In the morning of Aug. 30, Washington, DC commuters and government officials were greeted by an unprecedented number of dinosaurs to tell Congress to stop the extinction of the Peace Corps and Americorps.
Wha’? you say? Dinosaurs? Aren’t they extinct?
Exactly! That was the point that the demonstrating dino’s wanted to make.
The campaign was in response to Donald Trump’s 2018 budget proposal which threatens to eliminate national service programs like AmeriCorps and outlines the largest cut to the Peace Corps by a president in 40 years.
The hundreds of dinosaurs and national service advocates were present at eight locations across the nation’s capitol including Dupont Circle, the White House, the Lincoln Memorial, and Union Station. The morning ended with a record number of dinosaurs rallying at the U.S. Capitol.
“While dinosaurs are fun — national service extinction is a serious matter,” said Shirley Sagawa, CEO of Service Year Alliance, which organized the attention-grabbing demonstration.
“National service advocates made themselves known to Congress and the entire DC community this morning. As the Senate sits down to markup the FY18 budget next week, we encourage them to listen to the folks who gathered outside the Capitol and expand national service instead of letting it go extinct.”
Sagawa is one of those unsung people working tirelessly in government and the nonprofit sector who you don’t hear about but suddenly appear in the news because of the appearance of dinosaurs. After reading her bio, you wonder why the American public doesn’t know more about this Japanese American woman.
Sagawa, daughter of Dr. and Mrs. Hidetaka Sagawa or Brockport, N.Y., is Service Year Alliance’s president and CEO and founder of the Service Year Exchange, the technology platform for full-time, full-year service now run by Service Year Alliance.
Prior to becoming founding CEO of Service Year Alliance, she developed social innovation policy, authored reports, and advised national organizations and foundations on strategy as a partner with sagawa/jospin.
Sagawa served as a presidential appointee in both the first Bush and Clinton administrations. As Deputy Chief of Staff to First Lady Hillary Clinton, she advised the First Lady on domestic policy and led the planning for White House Conferences on Philanthropy, Partnerships in Philanthropy, and Teenagers. She drafted the AmeriCorps legislation and helped lead the start up of the Corporation for National and Community Service for President Bill Clinton.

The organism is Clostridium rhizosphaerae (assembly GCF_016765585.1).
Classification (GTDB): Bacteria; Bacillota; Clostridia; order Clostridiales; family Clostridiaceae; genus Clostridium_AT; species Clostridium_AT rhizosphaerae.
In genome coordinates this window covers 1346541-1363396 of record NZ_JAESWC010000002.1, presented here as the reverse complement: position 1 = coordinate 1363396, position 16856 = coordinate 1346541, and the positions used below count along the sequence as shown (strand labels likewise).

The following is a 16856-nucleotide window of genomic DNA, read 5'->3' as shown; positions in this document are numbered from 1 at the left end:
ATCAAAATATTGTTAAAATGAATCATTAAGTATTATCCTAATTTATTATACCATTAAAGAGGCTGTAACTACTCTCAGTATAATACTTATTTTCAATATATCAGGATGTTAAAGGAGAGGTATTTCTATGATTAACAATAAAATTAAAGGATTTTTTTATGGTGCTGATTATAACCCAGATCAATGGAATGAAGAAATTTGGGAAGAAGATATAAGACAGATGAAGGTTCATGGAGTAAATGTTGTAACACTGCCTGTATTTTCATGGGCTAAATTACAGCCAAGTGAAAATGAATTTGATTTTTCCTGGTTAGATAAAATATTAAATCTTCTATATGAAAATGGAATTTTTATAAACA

For President George H. W. Bush, she helped to start and served as vice chair of the Commission on National and Community Service.
With advanced degrees in law and public policy, she began her career as the Chief Counsel for Youth Policy for the Senate Labor Committee, specializing in education, children’s, and youth issues, and subsequently served as senior counsel to the National Women’s Law Center, and on many nonprofit boards.
The Smith graduate is the author, with Deb Jospin, of three books: The Charismatic Organization, and a previous books, Common Interest, Common Good: Creating Value through Business and Social Sector Partnerships and The American Way to Change.
She has been named a “Woman to Watch in the 21st Century,” by Newsweek magazine, and one of the “Most Influential Working Mothers in America” by Working Mother magazine.
She drafted the AmeriCorps legislation and helped lead the start up of the Corporation for National and Community Service for President Bill Clinton. For President George H. W. Bush, she helped to start and served as vice chair of the Commission on National and Community Service.
But, back to the dinosaurs.
Congress has just reconvened for the Fall and must approve a budget by Sept. 30 or face a government shutdown. In light of DACA, Trumpcare, a new infrastructure proposal, a new tax plan to benefit the top 1%, the Muslim travel ban, finding funding to help victims of Hurricanes Harvey and Irma and other unforeseen natural disasters and – of course – that Darn Wall, it would be easy to lose sight of budget items for programs that encourage young people to help others.
“If President Trump’s budget becomes reality,” said Sagawa, “the 80,000 young people who serve every year won’t be responding to natural disasters like Hurricane Harvey, teaching in our underperforming schools, supporting our veterans, maintaining our national parks, or tackling issues like the opioid epidemic and unemployment.”
If a herd of dinosaurs converging on the Capitol doesn’t grab the attention of Congress and the Trump administration, you wonder what will.
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